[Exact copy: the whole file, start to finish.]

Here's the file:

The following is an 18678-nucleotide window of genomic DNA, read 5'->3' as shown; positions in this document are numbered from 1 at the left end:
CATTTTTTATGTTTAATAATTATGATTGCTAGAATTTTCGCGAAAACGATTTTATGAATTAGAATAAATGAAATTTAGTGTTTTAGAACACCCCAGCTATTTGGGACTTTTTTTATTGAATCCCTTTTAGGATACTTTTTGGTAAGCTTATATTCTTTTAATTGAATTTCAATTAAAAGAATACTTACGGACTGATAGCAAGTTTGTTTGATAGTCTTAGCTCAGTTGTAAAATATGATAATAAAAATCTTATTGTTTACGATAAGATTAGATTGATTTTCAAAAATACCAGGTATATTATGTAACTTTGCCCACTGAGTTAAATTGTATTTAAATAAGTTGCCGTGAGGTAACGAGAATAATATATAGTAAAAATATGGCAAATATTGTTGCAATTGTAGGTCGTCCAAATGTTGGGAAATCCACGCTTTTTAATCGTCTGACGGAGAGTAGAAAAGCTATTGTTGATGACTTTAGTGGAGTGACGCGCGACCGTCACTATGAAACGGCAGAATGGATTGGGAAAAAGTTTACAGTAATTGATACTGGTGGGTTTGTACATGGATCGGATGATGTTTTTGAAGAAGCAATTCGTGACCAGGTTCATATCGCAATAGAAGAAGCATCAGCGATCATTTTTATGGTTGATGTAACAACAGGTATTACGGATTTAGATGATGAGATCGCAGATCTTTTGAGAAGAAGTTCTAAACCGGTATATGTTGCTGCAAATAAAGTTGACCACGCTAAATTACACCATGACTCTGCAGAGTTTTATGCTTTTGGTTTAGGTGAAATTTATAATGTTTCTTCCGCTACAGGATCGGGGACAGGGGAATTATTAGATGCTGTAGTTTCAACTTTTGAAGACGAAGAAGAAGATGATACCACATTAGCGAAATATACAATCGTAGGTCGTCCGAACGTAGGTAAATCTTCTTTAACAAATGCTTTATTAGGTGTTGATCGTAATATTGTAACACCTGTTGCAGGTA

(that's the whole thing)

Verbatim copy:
The following is an 18678-nucleotide window of genomic DNA, read 5'->3' as shown; positions in this document are numbered from 1 at the left end:
CATTTTTTATGTTTAATAATTATGATTGCTAGAATTTTCGCGAAAACGATTTTATGAATTAGAATAAATGAAATTTAGTGTTTTAGAACACCCCAGCTATTTGGGACTTTTTTTATTGAATCCCTTTTAGGATACTTTTTGGTAAGCTTATATTCTTTTAATTGAATTTCAATTAAAAGAATACTTACGGACTGATAGCAAGTTTGTTTGATAGTCTTAGCTCAGTTGTAAAATATGATAATAAAAATCTTATTGTTTACGATAAGATTAGATTGATTTTCAAAAATACCAGGTATATTATGTAACTTTGCCCACTGAGTTAAATTGTATTTAAATAAGTTGCCGTGAGGTAACGAGAATAATATATAGTAAAAATATGGCAAATATTGTTGCAATTGTAGGTCGTCCAAATGTTGGGAAATCCACGCTTTTTAATCGTCTGACGGAGAGTAGAAAAGCTATTGTTGATGACTTTAGTGGAGTGACGCGCGACCGTCACTATGAAACGGCAGAATGGATTGGGAAAAAGTTTACAGTAATTGATACTGGTGGGTTTGTACATGGATCGGATGATGTTTTTGAAGAAGCAATTCGTGACCAGGTTCATATCGCAATAGAAGAAGCATCAGCGATCATTTTTATGGTTGATGTAACAACAGGTATTACGGATTTAGATGATGAGATCGCAGATCTTTTGAGAAGAAGTTCTAAACCGGTATATGTTGCTGCAAATAAAGTTGACCACGCTAAATTACACCATGACTCTGCAGAGTTTTATGCTTTTGGTTTAGGTGAAATTTATAATGTTTCTTCCGCTACAGGATCGGGGACAGGGGAATTATTAGATGCTGTAGTTTCAACTTTTGAAGACGAAGAAGAAGATGATACCACATTAGCGAAATATACAATCGTAGGTCGTCCGAACGTAGGTAAATCTTCTTTAACAAATGCTTTATTAGGTGTTGATCGTAATATTGTAACACCTGTTGCAGGTA